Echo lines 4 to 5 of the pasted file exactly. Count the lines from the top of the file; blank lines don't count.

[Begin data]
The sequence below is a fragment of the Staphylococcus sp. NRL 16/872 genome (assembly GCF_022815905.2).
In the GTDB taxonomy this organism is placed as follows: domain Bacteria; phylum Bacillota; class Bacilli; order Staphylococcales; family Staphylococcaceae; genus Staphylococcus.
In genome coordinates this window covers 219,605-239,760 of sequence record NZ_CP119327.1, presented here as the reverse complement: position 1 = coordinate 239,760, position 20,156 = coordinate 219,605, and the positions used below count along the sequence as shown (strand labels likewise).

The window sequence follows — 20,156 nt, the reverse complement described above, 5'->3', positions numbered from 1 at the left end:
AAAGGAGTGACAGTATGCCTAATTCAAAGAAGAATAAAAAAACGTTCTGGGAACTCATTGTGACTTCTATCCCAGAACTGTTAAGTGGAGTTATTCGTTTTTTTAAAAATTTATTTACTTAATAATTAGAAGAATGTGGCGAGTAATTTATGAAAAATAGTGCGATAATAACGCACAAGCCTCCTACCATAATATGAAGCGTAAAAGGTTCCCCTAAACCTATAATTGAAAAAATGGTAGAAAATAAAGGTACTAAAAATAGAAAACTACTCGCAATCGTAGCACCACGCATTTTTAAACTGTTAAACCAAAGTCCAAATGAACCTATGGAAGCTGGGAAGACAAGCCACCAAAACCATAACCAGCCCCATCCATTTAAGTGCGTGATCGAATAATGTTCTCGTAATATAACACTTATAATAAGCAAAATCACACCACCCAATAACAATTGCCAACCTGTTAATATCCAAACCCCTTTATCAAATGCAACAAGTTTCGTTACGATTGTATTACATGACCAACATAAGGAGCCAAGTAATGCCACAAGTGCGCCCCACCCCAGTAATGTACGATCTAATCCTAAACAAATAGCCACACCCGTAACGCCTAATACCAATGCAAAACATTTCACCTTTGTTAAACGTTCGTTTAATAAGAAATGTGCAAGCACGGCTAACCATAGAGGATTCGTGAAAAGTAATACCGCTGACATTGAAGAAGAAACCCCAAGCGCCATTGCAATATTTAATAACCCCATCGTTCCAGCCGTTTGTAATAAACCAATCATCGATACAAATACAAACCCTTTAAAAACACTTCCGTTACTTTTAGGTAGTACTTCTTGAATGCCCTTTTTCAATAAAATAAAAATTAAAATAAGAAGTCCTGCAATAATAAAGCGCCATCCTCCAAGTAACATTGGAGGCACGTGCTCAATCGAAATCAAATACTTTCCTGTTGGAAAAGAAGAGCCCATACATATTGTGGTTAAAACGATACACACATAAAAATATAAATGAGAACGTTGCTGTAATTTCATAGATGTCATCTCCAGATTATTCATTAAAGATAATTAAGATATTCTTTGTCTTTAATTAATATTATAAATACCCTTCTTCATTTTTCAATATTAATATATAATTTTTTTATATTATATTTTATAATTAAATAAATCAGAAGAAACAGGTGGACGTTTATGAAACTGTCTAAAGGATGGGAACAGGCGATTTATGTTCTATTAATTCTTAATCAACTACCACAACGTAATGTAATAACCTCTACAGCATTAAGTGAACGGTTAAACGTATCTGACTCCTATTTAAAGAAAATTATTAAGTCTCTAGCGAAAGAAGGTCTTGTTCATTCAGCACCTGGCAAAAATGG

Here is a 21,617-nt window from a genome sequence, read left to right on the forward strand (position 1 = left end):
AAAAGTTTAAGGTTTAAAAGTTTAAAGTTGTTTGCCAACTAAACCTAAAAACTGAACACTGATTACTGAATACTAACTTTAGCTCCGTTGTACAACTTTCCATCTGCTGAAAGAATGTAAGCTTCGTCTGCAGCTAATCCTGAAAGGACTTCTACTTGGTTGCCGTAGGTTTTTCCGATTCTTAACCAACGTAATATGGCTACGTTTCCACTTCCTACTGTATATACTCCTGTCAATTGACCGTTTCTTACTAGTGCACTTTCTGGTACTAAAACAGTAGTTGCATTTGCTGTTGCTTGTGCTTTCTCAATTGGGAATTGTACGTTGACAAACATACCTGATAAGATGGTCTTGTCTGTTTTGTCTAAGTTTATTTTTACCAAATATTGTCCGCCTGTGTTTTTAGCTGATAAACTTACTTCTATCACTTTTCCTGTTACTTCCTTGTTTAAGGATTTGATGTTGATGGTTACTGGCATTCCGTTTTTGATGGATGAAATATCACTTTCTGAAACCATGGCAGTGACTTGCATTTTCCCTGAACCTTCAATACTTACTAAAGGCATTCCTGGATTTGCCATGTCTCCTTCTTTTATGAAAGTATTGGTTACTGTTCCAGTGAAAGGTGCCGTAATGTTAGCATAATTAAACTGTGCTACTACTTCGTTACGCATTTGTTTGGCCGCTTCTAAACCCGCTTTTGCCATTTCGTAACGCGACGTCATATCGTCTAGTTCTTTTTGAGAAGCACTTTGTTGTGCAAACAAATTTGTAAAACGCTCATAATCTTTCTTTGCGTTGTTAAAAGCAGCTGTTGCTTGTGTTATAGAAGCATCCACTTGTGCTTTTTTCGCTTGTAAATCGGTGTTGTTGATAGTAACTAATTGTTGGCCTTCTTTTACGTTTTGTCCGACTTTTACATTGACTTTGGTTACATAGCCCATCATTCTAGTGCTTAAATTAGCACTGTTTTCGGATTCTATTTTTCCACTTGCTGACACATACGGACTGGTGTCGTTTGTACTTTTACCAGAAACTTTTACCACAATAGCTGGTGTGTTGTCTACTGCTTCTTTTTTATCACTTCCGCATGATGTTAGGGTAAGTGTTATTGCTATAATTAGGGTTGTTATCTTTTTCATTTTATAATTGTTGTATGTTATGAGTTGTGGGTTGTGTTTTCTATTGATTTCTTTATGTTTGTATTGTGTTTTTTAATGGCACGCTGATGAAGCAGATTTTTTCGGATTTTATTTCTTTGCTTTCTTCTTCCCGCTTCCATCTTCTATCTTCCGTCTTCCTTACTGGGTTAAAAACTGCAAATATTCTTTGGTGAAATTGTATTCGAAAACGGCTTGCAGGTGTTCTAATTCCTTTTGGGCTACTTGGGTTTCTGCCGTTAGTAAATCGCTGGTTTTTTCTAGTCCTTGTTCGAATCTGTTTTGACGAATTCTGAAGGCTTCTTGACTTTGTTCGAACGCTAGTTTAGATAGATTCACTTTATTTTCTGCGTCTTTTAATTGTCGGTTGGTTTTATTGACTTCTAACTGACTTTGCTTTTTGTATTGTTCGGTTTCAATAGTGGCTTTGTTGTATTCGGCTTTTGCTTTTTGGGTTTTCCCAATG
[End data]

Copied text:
The window sequence follows — 20,156 nt, the reverse complement described above, 5'->3', positions numbered from 1 at the left end:
AAAGGAGTGACAGTATGCCTAATTCAAAGAAGAATAAAAAAACGTTCTGGGAACTCATTGTGACTTCTATCCCAGAACTGTTAAGTGGAGTTATTCGTTTTTTTAAAAATTTATTTACTTAATAATTAGAAGAATGTGGCGAGTAATTTATGAAAAATAGTGCGATAATAACGCACAAGCCTCCTACCATAATATGAAGCGTAAAAGGTTCCCCTAAACCTATAATTGAAAAAATGGTAGAAAATAAAGGTACTAAAAATAGAAAACTACTCGCAATCGTAGCACCACGCATTTTTAAACTGTTAAACCAAAGTCCAAATGAACCTATGGAAGCTGGGAAGACAAGCCACCAAAACCATAACCAGCCCCATCCATTTAAGTGCGTGATCGAATAATGTTCTCGTAATATAACACTTATAATAAGCAAAATCACACCACCCAATAACAATTGCCAACCTGTTAATATCCAAACCCCTTTATCAAATGCAACAAGTTTCGTTACGATTGTATTACATGACCAACATAAGGAGCCAAGTAATGCCACAAGTGCGCCCCACCCCAGTAATGTACGATCTAATCCTAAACAAATAGCCACACCCGTAACGCCTAATACCAATGCAAAACATTTCACCTTTGTTAAACGTTCGTTTAATAAGAAATGTGCAAGCACGGCTAACCATAGAGGATTCGTGAAAAGTAATACCGCTGACATTGAAGAAGAAACCCCAAGCGCCATTGCAATATTTAATAACCCCATCGTTCCAGCCGTTTGTAATAAACCAATCATCGATACAAATACAAACCCTTTAAAAACACTTCCGTTACTTTTAGGTAGTACTTCTTGAATGCCCTTTTTCAATAAAATAAAAATTAAAATAAGAAGTCCTGCAATAATAAAGCGCCATCCTCCAAGTAACATTGGAGGCACGTGCTCAATCGAAATCAAATACTTTCCTGTTGGAAAAGAAGAGCCCATACATATTGTGGTTAAAACGATACACACATAAAAATATAAATGAGAACGTTGCTGTAATTTCATAGATGTCATCTCCAGATTATTCATTAAAGATAATTAAGATATTCTTTGTCTTTAATTAATATTATAAATACCCTTCTTCATTTTTCAATATTAATATATAATTTTTTTATATTATATTTTATAATTAAATAAATCAGAAGAAACAGGTGGACGTTTATGAAACTGTCTAAAGGATGGGAACAGGCGATTTATGTTCTATTAATTCTTAATCAACTACCACAACGTAATGTAATAACCTCTACAGCATTAAGTGAACGGTTAAACGTATCTGACTCCTATTTAAAGAAAATTATTAAGTCTCTAGCGAAAGAAGGTCTTGTTCATTCAGCACCTGGCAAAAATGG